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N009. Confirmed: the knowledge of inflammatory bowel disease patients is poor

M. Sephton1, S. Tattersall2, K. Kemp3, R. Campbell4, J. Dougherty5, A. Fergusson6, L. Gray7, B. Gregg8, A. Hurst9, T. Law10, L. Parkinson11, V. Hall2, 1University Hospital South Manchester, Gastroenterology, Manchester, United Kingdom, 2Royal Bolton Hospital, Gastroenterology, Greater Manchester, United Kingdom, 3Manchester University, Nursing Department, Manchester, United Kingdom, 4Stepping Hill Hospital, Gastroenterology, Stockport, United Kingdom, 5Warrington & Halton Hospital, Gastroenterology, Warringtion, United Kingdom, 6East Lancashire Hospitals, Gastroenterology, Blackburn, United Kingdom, 7Countess of Chester Hospital, Gastroenterology, Chester, United Kingdom, 8Royal Liverpool & Broadgreen University Hospitals, Gastroenterology, Liverpool, United Kingdom, 9University Hospital Aintree, Gastroenterology, Liverpool, United Kingdom, 10Pennine Acute Trust, Gastroenterology, Greater Manchester, United Kingdom, 11Blackpool Teaching Hospitals, Gastroenterology, Blackpool, United Kingdom

Background

The knowledge of Inflammatory Bowel Disease (IBD) patients has recently been deemed to be poor [1]. It's not clear if this represents the knowledge of just a single hospital trust, or if it is representative of the whole IBD patient community. Furthermore, it is also unclear how satisfied patients are with their own knowledge.

Methods

We repeated a prospective questionnaire based study using the Crohn's and Colitis knowledge (CCKNOW) questionnaire across 8 different hospital trusts in the Northwest (NW) region of the UK. We also asked patients to rate their level of satisfaction with their level of knowledge of IBD. 127 patients were selected randomly from 8 different hospital trusts. We compared our results in the NW to the 139 questionnaires that have been previously completed and published from one hospital trust.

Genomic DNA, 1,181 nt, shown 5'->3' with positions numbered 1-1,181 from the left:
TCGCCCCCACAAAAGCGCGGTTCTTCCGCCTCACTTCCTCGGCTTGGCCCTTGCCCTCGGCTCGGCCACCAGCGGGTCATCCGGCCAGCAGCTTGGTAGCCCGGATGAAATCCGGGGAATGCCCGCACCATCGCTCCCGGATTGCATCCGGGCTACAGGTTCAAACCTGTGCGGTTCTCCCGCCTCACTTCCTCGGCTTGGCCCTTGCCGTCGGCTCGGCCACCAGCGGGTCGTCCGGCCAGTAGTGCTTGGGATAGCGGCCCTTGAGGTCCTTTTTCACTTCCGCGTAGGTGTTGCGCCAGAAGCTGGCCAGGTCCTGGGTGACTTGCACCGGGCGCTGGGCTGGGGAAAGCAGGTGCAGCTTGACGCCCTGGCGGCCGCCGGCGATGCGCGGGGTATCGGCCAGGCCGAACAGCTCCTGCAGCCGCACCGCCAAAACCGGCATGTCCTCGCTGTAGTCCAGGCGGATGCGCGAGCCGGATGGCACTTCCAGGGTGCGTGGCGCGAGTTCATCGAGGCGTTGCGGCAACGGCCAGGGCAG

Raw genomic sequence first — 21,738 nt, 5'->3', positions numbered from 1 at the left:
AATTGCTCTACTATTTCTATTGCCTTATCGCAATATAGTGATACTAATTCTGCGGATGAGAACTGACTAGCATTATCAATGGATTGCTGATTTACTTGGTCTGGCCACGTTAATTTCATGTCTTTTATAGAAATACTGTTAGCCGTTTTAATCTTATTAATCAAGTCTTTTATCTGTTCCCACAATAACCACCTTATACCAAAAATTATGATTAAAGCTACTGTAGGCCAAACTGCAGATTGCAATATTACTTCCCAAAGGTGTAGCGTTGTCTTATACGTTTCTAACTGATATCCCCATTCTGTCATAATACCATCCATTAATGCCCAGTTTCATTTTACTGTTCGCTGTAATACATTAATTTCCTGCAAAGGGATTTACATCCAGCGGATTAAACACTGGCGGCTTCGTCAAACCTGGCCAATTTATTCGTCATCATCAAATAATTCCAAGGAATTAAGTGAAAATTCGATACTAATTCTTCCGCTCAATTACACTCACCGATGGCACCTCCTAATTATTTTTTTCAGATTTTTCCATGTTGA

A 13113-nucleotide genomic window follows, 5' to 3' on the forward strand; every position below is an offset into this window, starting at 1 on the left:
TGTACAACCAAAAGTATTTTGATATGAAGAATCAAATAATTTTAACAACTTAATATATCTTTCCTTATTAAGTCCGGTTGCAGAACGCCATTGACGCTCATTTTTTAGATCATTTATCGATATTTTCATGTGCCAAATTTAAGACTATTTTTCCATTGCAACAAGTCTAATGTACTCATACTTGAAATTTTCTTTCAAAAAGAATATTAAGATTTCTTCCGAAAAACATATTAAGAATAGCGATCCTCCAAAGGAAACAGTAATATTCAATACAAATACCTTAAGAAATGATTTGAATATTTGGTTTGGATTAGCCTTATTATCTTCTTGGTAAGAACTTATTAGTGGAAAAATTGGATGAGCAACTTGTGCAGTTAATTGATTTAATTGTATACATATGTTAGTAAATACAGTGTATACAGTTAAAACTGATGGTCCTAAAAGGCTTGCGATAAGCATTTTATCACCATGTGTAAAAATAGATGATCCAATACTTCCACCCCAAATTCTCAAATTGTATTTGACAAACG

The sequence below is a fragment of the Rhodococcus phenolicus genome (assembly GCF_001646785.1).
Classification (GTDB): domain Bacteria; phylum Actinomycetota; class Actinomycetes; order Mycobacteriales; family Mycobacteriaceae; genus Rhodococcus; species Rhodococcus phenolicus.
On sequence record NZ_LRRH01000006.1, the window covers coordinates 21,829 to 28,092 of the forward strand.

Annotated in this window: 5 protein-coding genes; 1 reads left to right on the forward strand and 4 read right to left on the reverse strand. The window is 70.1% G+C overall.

Results

The number of correct answers per validated question was compared to previous published data from a single centre.

The results of our study and previous published data are similar with the exception of 5 questions. It is difficult to clarify the rational for the variations in these 5 questions, but is probably due to a variation in the past experiences and type of patients completing the questionnaire, as these 5 questions were based on treatments as opposed to symptoms or anatomy. The mean and median CCKNOW score was 10.12 and 9 respectively in the NW cohort. Patients do not recognise their deficit in their knowledge because none of our patients reported dissatisfaction with their level of knowledge despite the results showing a poor level of IBD knowledge.

Conclusion

This study confirms the knowledge of IBD patients is poor and is not just representative of one hospital trust. It also confirms that patients do not recognise their deficit in their knowledge. This study echos previous recommendations that IBD teams need to do more to actively educate their patients. We are currently planning a rolling 12 month IBD patient educational programme in the NW region to investigate the possible benefits to IBD patients.

1. Butcher, R. O., Law, T. L., Prudham, R. C, & Limdi, J. K, (2011), Patient knowledge in Inflammatory Bowel Disease: CCKNOW – how much do they know?, Official Journal of the Crohn's and Colitis Foundation of America, inc, Inflamm Bowel Dis, E131-E132, 10–17, http://onlinelibrary.wiley.com/doi/10.1002/ibd.21810/abstract, 2012–08–30, The Pennine Acute Hospital.